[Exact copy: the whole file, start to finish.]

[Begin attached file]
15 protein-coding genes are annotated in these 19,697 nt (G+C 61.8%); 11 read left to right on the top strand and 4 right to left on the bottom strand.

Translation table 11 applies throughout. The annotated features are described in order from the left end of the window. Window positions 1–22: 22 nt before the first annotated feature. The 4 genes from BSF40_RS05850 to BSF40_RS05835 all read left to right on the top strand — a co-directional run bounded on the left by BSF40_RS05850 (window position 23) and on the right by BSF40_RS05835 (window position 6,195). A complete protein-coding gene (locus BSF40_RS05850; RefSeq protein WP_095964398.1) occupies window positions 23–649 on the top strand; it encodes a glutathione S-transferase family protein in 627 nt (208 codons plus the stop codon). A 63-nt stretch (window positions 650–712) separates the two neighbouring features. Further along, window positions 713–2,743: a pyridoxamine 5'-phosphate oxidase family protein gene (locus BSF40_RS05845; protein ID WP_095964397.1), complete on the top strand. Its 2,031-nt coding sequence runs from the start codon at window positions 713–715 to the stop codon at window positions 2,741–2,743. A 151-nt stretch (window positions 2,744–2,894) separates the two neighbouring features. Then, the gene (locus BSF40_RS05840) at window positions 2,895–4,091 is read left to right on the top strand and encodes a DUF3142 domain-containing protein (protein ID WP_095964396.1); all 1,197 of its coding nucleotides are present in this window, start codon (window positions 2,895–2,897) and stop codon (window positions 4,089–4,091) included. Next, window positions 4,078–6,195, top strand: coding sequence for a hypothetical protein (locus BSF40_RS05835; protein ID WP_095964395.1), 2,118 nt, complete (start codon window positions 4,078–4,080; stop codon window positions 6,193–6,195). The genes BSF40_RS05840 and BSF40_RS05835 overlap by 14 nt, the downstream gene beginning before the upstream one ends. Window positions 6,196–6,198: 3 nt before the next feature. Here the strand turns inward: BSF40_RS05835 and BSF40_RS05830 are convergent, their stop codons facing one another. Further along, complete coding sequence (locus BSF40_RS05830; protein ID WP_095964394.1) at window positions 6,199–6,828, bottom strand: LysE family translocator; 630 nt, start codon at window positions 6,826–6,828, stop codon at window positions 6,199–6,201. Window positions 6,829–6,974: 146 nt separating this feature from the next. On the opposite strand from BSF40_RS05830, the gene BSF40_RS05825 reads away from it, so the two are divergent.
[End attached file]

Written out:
15 protein-coding genes are annotated in these 19,697 nt (G+C 61.8%); 11 read left to right on the top strand and 4 right to left on the bottom strand.

Translation table 11 applies throughout. The annotated features are described in order from the left end of the window. Window positions 1–22: 22 nt before the first annotated feature. The 4 genes from BSF40_RS05850 to BSF40_RS05835 all read left to right on the top strand — a co-directional run bounded on the left by BSF40_RS05850 (window position 23) and on the right by BSF40_RS05835 (window position 6,195). A complete protein-coding gene (locus BSF40_RS05850; RefSeq protein WP_095964398.1) occupies window positions 23–649 on the top strand; it encodes a glutathione S-transferase family protein in 627 nt (208 codons plus the stop codon). A 63-nt stretch (window positions 650–712) separates the two neighbouring features. Further along, window positions 713–2,743: a pyridoxamine 5'-phosphate oxidase family protein gene (locus BSF40_RS05845; protein ID WP_095964397.1), complete on the top strand. Its 2,031-nt coding sequence runs from the start codon at window positions 713–715 to the stop codon at window positions 2,741–2,743. A 151-nt stretch (window positions 2,744–2,894) separates the two neighbouring features. Then, the gene (locus BSF40_RS05840) at window positions 2,895–4,091 is read left to right on the top strand and encodes a DUF3142 domain-containing protein (protein ID WP_095964396.1); all 1,197 of its coding nucleotides are present in this window, start codon (window positions 2,895–2,897) and stop codon (window positions 4,089–4,091) included. Next, window positions 4,078–6,195, top strand: coding sequence for a hypothetical protein (locus BSF40_RS05835; protein ID WP_095964395.1), 2,118 nt, complete (start codon window positions 4,078–4,080; stop codon window positions 6,193–6,195). The genes BSF40_RS05840 and BSF40_RS05835 overlap by 14 nt, the downstream gene beginning before the upstream one ends. Window positions 6,196–6,198: 3 nt before the next feature. Here the strand turns inward: BSF40_RS05835 and BSF40_RS05830 are convergent, their stop codons facing one another. Further along, complete coding sequence (locus BSF40_RS05830; protein ID WP_095964394.1) at window positions 6,199–6,828, bottom strand: LysE family translocator; 630 nt, start codon at window positions 6,826–6,828, stop codon at window positions 6,199–6,201. Window positions 6,829–6,974: 146 nt separating this feature from the next. On the opposite strand from BSF40_RS05830, the gene BSF40_RS05825 reads away from it, so the two are divergent.